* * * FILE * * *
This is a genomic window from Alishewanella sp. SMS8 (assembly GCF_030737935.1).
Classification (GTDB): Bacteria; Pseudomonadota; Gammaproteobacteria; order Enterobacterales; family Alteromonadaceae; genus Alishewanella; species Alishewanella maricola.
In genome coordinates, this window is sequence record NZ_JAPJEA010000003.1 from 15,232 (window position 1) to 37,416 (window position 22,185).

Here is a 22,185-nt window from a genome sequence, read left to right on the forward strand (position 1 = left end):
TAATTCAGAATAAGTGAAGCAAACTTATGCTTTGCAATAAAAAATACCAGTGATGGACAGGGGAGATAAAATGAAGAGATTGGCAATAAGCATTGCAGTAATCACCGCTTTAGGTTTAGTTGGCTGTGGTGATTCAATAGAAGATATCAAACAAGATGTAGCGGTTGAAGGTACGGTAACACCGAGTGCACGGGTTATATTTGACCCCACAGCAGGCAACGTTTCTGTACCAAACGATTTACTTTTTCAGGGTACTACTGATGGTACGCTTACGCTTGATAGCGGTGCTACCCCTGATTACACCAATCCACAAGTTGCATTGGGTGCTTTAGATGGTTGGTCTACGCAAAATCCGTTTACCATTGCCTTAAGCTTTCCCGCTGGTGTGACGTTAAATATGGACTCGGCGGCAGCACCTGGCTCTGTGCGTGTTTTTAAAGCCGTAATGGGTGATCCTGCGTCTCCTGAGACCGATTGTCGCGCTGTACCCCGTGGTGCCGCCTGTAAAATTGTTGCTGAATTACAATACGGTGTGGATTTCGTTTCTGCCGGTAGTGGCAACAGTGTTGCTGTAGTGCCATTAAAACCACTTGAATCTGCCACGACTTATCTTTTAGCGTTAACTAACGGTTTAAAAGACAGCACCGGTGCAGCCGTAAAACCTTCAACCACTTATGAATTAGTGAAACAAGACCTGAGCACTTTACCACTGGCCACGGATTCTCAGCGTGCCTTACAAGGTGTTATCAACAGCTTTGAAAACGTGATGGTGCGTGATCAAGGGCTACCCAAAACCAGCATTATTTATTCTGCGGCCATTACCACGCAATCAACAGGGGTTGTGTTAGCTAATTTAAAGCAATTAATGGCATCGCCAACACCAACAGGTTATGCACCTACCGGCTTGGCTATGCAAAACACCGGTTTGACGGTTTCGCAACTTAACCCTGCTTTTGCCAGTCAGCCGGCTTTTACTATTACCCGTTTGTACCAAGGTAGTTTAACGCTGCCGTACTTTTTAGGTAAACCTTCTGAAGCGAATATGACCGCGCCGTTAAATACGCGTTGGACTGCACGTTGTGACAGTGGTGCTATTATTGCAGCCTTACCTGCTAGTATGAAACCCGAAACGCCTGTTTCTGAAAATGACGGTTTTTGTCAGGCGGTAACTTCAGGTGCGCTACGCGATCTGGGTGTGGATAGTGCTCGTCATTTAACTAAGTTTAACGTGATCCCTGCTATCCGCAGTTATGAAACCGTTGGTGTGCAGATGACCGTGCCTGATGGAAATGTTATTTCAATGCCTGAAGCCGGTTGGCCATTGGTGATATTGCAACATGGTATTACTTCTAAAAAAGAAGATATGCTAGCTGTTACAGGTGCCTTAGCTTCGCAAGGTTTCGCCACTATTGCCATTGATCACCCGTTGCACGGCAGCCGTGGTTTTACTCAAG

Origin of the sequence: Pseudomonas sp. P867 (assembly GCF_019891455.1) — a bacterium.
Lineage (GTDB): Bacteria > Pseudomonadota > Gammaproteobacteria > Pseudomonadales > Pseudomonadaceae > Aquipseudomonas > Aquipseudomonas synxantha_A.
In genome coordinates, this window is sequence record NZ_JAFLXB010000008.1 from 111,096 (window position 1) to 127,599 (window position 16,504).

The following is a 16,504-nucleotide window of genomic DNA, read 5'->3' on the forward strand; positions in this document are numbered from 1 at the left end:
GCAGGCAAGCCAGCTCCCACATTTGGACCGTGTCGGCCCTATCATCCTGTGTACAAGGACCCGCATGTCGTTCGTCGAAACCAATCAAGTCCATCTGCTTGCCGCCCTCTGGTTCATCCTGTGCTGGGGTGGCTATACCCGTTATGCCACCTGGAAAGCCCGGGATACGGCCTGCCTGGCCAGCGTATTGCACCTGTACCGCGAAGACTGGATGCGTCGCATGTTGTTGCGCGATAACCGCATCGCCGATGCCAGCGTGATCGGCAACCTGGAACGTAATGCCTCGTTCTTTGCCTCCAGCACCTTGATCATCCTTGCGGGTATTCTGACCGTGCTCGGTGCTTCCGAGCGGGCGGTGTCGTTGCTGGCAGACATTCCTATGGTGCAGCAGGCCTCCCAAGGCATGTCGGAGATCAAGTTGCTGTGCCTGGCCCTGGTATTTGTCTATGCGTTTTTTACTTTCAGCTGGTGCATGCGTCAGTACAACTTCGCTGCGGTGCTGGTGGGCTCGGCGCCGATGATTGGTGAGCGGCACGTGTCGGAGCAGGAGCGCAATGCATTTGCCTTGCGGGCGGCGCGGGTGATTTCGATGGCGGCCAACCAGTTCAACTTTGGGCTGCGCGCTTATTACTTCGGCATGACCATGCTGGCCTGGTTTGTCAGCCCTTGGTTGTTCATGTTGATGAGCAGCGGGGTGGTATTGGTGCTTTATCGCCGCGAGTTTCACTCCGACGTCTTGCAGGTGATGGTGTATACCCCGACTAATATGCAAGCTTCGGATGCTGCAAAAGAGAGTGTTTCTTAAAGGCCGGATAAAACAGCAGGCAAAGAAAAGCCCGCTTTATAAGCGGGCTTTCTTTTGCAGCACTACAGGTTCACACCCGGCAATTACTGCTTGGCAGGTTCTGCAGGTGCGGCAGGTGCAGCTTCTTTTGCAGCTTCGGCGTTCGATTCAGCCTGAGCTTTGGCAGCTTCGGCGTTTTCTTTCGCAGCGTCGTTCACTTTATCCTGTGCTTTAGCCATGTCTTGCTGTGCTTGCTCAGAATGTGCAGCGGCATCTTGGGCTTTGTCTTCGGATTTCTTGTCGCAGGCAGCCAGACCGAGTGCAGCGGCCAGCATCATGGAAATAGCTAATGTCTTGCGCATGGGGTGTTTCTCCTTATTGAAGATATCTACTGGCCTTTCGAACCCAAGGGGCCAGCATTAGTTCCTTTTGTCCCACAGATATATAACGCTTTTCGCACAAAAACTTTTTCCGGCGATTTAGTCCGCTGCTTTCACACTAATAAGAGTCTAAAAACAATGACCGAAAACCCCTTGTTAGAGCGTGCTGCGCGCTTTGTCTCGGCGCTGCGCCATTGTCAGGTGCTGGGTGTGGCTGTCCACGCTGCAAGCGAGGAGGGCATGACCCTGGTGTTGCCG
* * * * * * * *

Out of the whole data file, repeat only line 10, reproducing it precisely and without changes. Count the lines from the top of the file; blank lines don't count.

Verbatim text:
GCAGGCAAGCCAGCTCCCACATTTGGACCGTGTCGGCCCTATCATCCTGTGTACAAGGACCCGCATGTCGTTCGTCGAAACCAATCAAGTCCATCTGCTTGCCGCCCTCTGGTTCATCCTGTGCTGGGGTGGCTATACCCGTTATGCCACCTGGAAAGCCCGGGATACGGCCTGCCTGGCCAGCGTATTGCACCTGTACCGCGAAGACTGGATGCGTCGCATGTTGTTGCGCGATAACCGCATCGCCGATGCCAGCGTGATCGGCAACCTGGAACGTAATGCCTCGTTCTTTGCCTCCAGCACCTTGATCATCCTTGCGGGTATTCTGACCGTGCTCGGTGCTTCCGAGCGGGCGGTGTCGTTGCTGGCAGACATTCCTATGGTGCAGCAGGCCTCCCAAGGCATGTCGGAGATCAAGTTGCTGTGCCTGGCCCTGGTATTTGTCTATGCGTTTTTTACTTTCAGCTGGTGCATGCGTCAGTACAACTTCGCTGCGGTGCTGGTGGGCTCGGCGCCGATGATTGGTGAGCGGCACGTGTCGGAGCAGGAGCGCAATGCATTTGCCTTGCGGGCGGCGCGGGTGATTTCGATGGCGGCCAACCAGTTCAACTTTGGGCTGCGCGCTTATTACTTCGGCATGACCATGCTGGCCTGGTTTGTCAGCCCTTGGTTGTTCATGTTGATGAGCAGCGGGGTGGTATTGGTGCTTTATCGCCGCGAGTTTCACTCCGACGTCTTGCAGGTGATGGTGTATACCCCGACTAATATGCAAGCTTCGGATGCTGCAAAAGAGAGTGTTTCTTAAAGGCCGGATAAAACAGCAGGCAAAGAAAAGCCCGCTTTATAAGCGGGCTTTCTTTTGCAGCACTACAGGTTCACACCCGGCAATTACTGCTTGGCAGGTTCTGCAGGTGCGGCAGGTGCAGCTTCTTTTGCAGCTTCGGCGTTCGATTCAGCCTGAGCTTTGGCAGCTTCGGCGTTTTCTTTCGCAGCGTCGTTCACTTTATCCTGTGCTTTAGCCATGTCTTGCTGTGCTTGCTCAGAATGTGCAGCGGCATCTTGGGCTTTGTCTTCGGATTTCTTGTCGCAGGCAGCCAGACCGAGTGCAGCGGCCAGCATCATGGAAATAGCTAATGTCTTGCGCATGGGGTGTTTCTCCTTATTGAAGATATCTACTGGCCTTTCGAACCCAAGGGGCCAGCATTAGTTCCTTTTGTCCCACAGATATATAACGCTTTTCGCACAAAAACTTTTTCCGGCGATTTAGTCCGCTGCTTTCACACTAATAAGAGTCTAAAAACAATGACCGAAAACCCCTTGTTAGAGCGTGCTGCGCGCTTTGTCTCGGCGCTGCGCCATTGTCAGGTGCTGGGTGTGGCTGTCCACGCTGCAAGCGAGGAGGGCATGACCCTGGTGTTGCCG